Quantifying Earth Surface Change with Multi-sensor SAR Imagery
Bin Zhang is a PhD student in the department of Earth Observation Science. (Co-)Supervisors are prof.dr.ir. A. Stein and dr. L. Chang from the faculty of Geo-Information Science and Earth Observation.
Earth surface changes are closely related to the development of human society and the environment. To estimate changes in their shape and site, satellite Synthetic Aperture Radar (SAR) and Interferometric SAR (InSAR) have been developed. Thanks to the significant advantages of SAR imagery for the purpose of surface change monitoring, e.g., high spatial and temporal resolution, all-weather, all-time and high precision, this study concentrates on InSAR for natural and human-induced subsidence and SAR for tidal flats. Several issues restrict the applicability and feasibility of InSAR in surface change estimation. Firstly, dealing with big data poses new challenges for data fusion. Secondly, improper functional and stochastic model selection for phase unwrapping leads to biased parameter estimations. Thirdly, traditional InSAR deformation time series analysis methods are not always useful to high decorrelation and limited detection accuracy.
In this thesis, three major challenges were addressed. First, a spatio-temporal SAR data integration method was developed to address two issues: 1) identification of common ground targets from different SAR datasets in space, and 2) concatenation of time series when dealing with temporal dynamics. Geolocation uncertainty of InSAR Measurement Points (IMP) together with Monte Carlo methods have been used for SAR data spatial integration. Multiple Hypothesis Testing (MHT) was employed to distinguish the best deformation time series model. This model was used for SAR data temporal concatenation. The integration method was applied for monitoring surface deformation in the city of Rotterdam with medium and high resolution Radarsat-2 SAR data. The result showed that different SAR data were connected well in spatial and temporal domains.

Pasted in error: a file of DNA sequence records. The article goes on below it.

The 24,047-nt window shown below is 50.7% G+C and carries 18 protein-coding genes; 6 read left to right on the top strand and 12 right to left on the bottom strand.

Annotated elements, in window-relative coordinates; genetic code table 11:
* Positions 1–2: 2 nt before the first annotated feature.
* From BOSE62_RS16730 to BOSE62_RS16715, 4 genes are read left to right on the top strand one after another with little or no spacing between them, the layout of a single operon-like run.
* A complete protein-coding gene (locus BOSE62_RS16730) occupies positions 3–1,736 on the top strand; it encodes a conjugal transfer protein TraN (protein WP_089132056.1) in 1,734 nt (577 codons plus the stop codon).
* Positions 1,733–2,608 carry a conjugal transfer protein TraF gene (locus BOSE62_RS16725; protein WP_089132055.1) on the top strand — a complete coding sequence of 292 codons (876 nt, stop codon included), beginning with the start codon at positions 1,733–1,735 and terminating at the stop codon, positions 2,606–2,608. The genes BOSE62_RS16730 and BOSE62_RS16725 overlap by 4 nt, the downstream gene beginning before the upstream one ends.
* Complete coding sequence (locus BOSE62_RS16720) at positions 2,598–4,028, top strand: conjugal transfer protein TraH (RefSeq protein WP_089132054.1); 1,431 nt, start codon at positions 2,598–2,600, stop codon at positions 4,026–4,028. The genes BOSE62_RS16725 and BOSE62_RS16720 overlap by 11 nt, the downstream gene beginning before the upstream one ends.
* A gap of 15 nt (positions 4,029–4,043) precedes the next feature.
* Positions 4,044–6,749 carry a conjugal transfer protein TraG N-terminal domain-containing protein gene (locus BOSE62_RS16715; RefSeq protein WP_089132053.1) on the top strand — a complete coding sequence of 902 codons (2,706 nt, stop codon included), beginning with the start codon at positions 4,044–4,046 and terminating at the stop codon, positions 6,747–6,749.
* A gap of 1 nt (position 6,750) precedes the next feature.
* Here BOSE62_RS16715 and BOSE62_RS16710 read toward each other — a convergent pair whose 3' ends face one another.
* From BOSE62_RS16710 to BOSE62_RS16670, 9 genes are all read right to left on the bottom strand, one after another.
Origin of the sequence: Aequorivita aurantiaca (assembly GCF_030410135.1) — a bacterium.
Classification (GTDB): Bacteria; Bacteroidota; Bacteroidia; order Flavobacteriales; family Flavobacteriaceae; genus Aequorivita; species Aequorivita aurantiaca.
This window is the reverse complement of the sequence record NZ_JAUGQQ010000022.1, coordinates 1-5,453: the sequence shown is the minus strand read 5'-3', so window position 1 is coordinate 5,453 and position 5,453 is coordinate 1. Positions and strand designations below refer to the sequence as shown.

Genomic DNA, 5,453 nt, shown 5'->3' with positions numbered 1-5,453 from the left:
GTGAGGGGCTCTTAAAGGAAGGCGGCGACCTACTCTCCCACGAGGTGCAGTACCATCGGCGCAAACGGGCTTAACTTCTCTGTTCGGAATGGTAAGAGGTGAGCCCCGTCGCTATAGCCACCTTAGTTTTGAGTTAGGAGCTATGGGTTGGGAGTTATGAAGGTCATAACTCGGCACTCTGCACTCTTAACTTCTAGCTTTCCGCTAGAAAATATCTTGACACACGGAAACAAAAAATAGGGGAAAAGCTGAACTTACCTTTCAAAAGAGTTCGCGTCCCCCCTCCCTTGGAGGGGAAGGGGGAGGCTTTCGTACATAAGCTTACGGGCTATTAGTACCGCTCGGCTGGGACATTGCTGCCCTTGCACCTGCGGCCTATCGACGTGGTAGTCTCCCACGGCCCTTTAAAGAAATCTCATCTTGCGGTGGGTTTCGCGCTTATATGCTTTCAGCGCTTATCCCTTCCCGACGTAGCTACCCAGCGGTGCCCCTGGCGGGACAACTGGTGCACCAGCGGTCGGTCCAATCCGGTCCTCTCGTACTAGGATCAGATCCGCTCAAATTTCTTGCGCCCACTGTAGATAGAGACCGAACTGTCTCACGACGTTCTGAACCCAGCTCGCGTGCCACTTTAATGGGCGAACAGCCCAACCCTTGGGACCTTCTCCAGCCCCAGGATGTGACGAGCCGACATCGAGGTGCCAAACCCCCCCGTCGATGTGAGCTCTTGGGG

Second, a model-backfeed (MBF) method was developed for optimally estimating deformation parameters. It allowed us to include a-priori knowledge and to optimize functional and stochastic models. Based upon the output from the standard InSAR deformation time series analysis method, the best deformation model of every IMP was estimated by MHT. Then, the pointwise updated functional and stochastic model for every IMP was used to repeat phase unwrapping. The method was applied for monitoring surface deformation of the Groningen gas field from 1995 to 2015 with ERS-1/2, Envisat and Radarsat-2 SAR data. The results showed that the MBF increased the number of IMPs, assigned a better deformation model for each IMP and reduced phase unwrapping errors.
Third, a systematic and optimal method for monitoring tidal flats was developed. It mainly focused on multi-polarimetric SAR data covering the Dutch Wadden Sea area. The study area was divided into multiple patches based upon their naturally spatial discontinuity. We combined an Object-Based Image Segmentation (OBIS) method with SAR images to extract waterlines and separate tidal flats and coastlines from water bodies. The method was used for mapping the Dutch Wadden Sea tidal flat dynamics from 1986 to 2020. The results are in line with LiDAR and GNSS reference observations. The study concluded that monitoring islands, sandbanks and tidal flats provided important information for the evolutionary history of the tidal flat area.
To summarize, this thesis developed a multi-sensor SAR data integration method and two time series analysis methods that were used to estimate the surface changes over Rotterdam, Groningen gas field and the Dutch Wadden Sea tidal flats. These contributions further broaden the application range of using satellite SAR imagery.